A Substitute for War

Basketball philosophy

Posts Tagged ‘Houston Rockets

James Harden sucks at defense, does it have to stay that way?

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“James Harden sucks at defense” became a meme near the end of this season, thanks to a handful of long youtube videos showing his lowlights over the year. On his worst plays Harden isn’t just bad, but an embarrassment, often standing in the middle of nowhere and making his team play 4 on 5 defensively. He was giving no fucks.

However, what’s interesting of course, is Harden on paper should not be a defensive sieve. He’s one of the biggest SGs in the league in length and strength, has adequate lateral mobility and his feel for the game is strong, which should allow him to read defensive plays well. This is compounded by how in Oklahoma City Harden was quickly emerging as one of their better defenders before the trade, enough to defend Lebron James at times in the 2012 Finals.

So what’s going on here? Why is James Harden now the abomination of the league on defense? My guess is it’s energy. In his 3rd OKC season he averaged 31.4 minutes per game, while he’s been at 38 minutes or higher both his Houston seasons. Harden does not strike me as a specimen conditioning wise and it’s no secret he enjoys nightlife, which could play into having less than perfect energy level. What’s more is Harden’s ratio of driving to the rim vs athleticism is as lopsided as any player’s I’ve seen. Harden drives to the rim and free throw line as much as anyone in the league, despite being a good, but not dynamic athlete. His ballhandling and first step help him do this. Most other players who drive as regularly as him, are freaks of nature like Dwyane Wade and Lebron James athletically. This style of play in addition to the minutes played, may cause him to burn energy faster. Compare him to Paul George, who is the anti James Harden in regards to his athleticism and driving. George is one of the best athletes in the game, but is average at driving to the basket because of ballhandling problems. This may leave more of his athletic energy for the defensive end of the floor, where he plays at a defensive player of the year level.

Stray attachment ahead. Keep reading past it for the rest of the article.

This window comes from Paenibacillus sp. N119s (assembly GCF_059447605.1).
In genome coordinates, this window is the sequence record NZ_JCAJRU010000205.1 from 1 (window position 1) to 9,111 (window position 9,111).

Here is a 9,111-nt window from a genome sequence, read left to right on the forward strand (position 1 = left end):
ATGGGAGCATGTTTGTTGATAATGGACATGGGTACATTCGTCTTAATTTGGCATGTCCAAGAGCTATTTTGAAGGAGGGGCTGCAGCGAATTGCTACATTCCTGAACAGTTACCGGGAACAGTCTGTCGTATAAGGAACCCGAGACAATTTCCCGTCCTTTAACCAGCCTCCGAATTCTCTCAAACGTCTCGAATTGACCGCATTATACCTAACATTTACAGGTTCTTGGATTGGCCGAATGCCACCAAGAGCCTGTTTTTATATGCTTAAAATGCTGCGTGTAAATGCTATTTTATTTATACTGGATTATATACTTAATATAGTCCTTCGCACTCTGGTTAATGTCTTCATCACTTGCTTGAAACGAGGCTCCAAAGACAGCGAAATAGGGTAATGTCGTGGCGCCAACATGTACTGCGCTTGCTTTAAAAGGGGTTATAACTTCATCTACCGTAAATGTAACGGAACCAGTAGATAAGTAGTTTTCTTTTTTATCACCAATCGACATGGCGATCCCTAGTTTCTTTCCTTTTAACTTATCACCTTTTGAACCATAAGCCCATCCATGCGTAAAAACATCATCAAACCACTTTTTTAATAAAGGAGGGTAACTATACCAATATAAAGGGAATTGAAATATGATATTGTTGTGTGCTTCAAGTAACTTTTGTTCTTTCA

How does one fix this? The first clear cut fix to reduce his minutes. If anything Harden’s less than perfect physical condition and driving heavy style of game, which also makes him a risk to get banged up, make him a candidate to specifically play less than the standard 35-36 minutes, let alone more. With the Spurs leading the way for reducing minutes this year, there’s nothing wrong with Harden playing an effective 32 or 33 per game. Secondly, Houston may want to free up some energy by taking Harden off the ball. Although he’s not used to this, as a great 3 point shooter one would think in time, he could learn to spot up and space the floor. At the least, it’d make him a diversion while players like Lin and Beverly drive to the basket. One could also try playing Harden at small forward more often with two ballhandlers in the backcourt.

It bears mentioning that with the cost of Harden’s defense there may be a reward coming with it. Harden’s offensive production is absolutely enormous, an ultra efficient 25 points a game while being his team’s best playmaker, gave him the 3rd best offensive season on paper this year behind Lebron and Durant. If one reduced his minutes and increased his defensive responsibility, his offensive volume and efficiency could be reduced.